What exactly is preoccupying him? One matter: how he might hoard for himself what’s been dumped in his lap.

(i) The first thing we notice about the fellow is that his possessions absorb him. He can think only of what he owns: how to measure it, how to maximize it, how to multiply it — ultimately, how to preserve it and protect it and protract it. He’s a hoarder; he gives nothing away. There isn’t an ounce of generosity in him for the simple reason that he doesn’t care a whit about anyone else, so “thingified” is his heart.

(ii) The second thing we notice about him is that he’s an egotist. In the space of a few lines, according to the parable, he speaks of himself, “I,” repeatedly; “I,I,I” eight times over.

(iii) The third thing we notice about him is that he’s a secularist. The world he lives in is a world bounded by the material, the human, the finite. There’s no vertical dimension to his world, no room for anything other than the horizontal. Matter, mammon, man; human history understood no more profoundly than the never-ending scramble for social ascendancy. He doesn’t regard all of this as supremely important; he regards it as solely important, since for him this alone constitutes life.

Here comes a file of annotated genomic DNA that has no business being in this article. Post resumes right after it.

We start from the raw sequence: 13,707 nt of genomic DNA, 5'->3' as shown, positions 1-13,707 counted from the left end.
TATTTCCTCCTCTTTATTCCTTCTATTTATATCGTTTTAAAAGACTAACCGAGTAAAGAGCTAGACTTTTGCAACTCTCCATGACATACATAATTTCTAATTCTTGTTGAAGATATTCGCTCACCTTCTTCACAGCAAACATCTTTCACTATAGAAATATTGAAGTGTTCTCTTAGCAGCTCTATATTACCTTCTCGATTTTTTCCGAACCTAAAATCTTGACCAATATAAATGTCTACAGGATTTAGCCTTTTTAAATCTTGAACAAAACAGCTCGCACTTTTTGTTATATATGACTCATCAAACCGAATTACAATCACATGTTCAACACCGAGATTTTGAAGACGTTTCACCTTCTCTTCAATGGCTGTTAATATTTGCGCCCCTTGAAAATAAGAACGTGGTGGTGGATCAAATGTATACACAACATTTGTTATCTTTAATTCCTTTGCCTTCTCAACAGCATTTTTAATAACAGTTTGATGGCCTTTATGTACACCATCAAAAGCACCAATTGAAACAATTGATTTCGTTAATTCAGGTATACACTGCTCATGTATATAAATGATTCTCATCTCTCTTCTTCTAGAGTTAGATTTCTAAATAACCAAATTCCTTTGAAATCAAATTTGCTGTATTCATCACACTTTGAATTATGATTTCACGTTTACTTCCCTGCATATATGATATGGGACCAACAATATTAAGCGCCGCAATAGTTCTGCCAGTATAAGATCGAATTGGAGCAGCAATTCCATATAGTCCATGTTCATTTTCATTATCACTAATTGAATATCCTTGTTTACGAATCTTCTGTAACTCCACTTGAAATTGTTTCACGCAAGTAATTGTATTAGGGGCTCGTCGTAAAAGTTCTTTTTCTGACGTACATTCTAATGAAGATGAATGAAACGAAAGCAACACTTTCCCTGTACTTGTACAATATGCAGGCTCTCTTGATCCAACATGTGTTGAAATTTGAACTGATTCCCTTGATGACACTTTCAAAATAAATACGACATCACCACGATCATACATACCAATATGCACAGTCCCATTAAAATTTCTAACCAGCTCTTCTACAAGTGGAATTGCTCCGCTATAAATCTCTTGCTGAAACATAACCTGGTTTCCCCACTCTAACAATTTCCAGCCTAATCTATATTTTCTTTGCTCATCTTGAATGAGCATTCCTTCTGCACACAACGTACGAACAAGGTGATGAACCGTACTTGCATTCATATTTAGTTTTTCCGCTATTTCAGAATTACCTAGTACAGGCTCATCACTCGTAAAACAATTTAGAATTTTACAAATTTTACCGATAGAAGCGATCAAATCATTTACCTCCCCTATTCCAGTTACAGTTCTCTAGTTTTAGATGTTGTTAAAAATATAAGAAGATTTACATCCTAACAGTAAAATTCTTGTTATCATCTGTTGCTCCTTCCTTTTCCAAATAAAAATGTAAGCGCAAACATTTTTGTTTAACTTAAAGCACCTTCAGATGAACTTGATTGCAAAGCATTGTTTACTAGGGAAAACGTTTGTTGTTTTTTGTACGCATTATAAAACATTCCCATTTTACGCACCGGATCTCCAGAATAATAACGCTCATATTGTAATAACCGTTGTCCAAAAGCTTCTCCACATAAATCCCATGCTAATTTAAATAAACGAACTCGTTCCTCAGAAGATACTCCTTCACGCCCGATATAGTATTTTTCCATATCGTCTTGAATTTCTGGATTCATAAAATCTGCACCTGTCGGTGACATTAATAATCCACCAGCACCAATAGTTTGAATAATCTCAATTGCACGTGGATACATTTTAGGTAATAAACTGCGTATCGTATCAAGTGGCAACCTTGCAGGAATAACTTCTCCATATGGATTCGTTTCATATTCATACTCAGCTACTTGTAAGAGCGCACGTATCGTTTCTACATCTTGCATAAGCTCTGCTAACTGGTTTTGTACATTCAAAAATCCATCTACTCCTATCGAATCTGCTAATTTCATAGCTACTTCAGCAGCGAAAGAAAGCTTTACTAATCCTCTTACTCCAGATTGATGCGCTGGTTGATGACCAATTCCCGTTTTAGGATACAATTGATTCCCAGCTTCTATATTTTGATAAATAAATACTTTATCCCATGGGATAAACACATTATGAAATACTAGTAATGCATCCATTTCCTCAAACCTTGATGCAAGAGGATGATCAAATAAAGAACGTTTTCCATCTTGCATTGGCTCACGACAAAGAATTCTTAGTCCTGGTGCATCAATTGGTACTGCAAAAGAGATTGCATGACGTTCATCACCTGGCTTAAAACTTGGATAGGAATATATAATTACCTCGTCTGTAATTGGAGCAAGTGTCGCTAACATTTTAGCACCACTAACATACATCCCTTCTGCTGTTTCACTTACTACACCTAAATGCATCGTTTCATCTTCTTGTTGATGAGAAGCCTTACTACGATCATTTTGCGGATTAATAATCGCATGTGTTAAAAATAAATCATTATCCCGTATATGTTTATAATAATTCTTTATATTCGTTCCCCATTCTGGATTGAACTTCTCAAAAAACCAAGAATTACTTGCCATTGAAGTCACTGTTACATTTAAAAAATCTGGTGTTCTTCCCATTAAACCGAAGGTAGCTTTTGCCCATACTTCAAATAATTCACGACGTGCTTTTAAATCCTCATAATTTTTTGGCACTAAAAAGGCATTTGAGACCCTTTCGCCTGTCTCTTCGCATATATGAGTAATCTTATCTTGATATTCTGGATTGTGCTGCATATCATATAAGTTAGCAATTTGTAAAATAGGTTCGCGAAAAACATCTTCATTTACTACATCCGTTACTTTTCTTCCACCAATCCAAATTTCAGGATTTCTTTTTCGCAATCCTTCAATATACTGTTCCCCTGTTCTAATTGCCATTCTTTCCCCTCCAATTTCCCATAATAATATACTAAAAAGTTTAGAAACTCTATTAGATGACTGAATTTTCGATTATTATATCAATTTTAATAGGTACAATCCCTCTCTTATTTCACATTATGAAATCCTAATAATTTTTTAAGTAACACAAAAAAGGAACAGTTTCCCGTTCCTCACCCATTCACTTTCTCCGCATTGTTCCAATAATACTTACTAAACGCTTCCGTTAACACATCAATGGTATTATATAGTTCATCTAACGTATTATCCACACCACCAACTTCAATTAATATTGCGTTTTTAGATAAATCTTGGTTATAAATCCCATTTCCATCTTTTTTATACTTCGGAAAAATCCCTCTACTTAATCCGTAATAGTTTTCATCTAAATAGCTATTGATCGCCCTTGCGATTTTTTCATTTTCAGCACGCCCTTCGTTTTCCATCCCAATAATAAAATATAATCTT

As if it were going to last forever! As if his one-dimensional life were going to last forever! As if his secularist viewpoint were the only possible viewpoint for anyone with even a modicum of intelligence! As if? But secularists never say “as if”, just because it never occurs to them that their one-dimensional universe might be merely their invention; just because it never occurs to them that their perception might be arbitrary, shallow and false.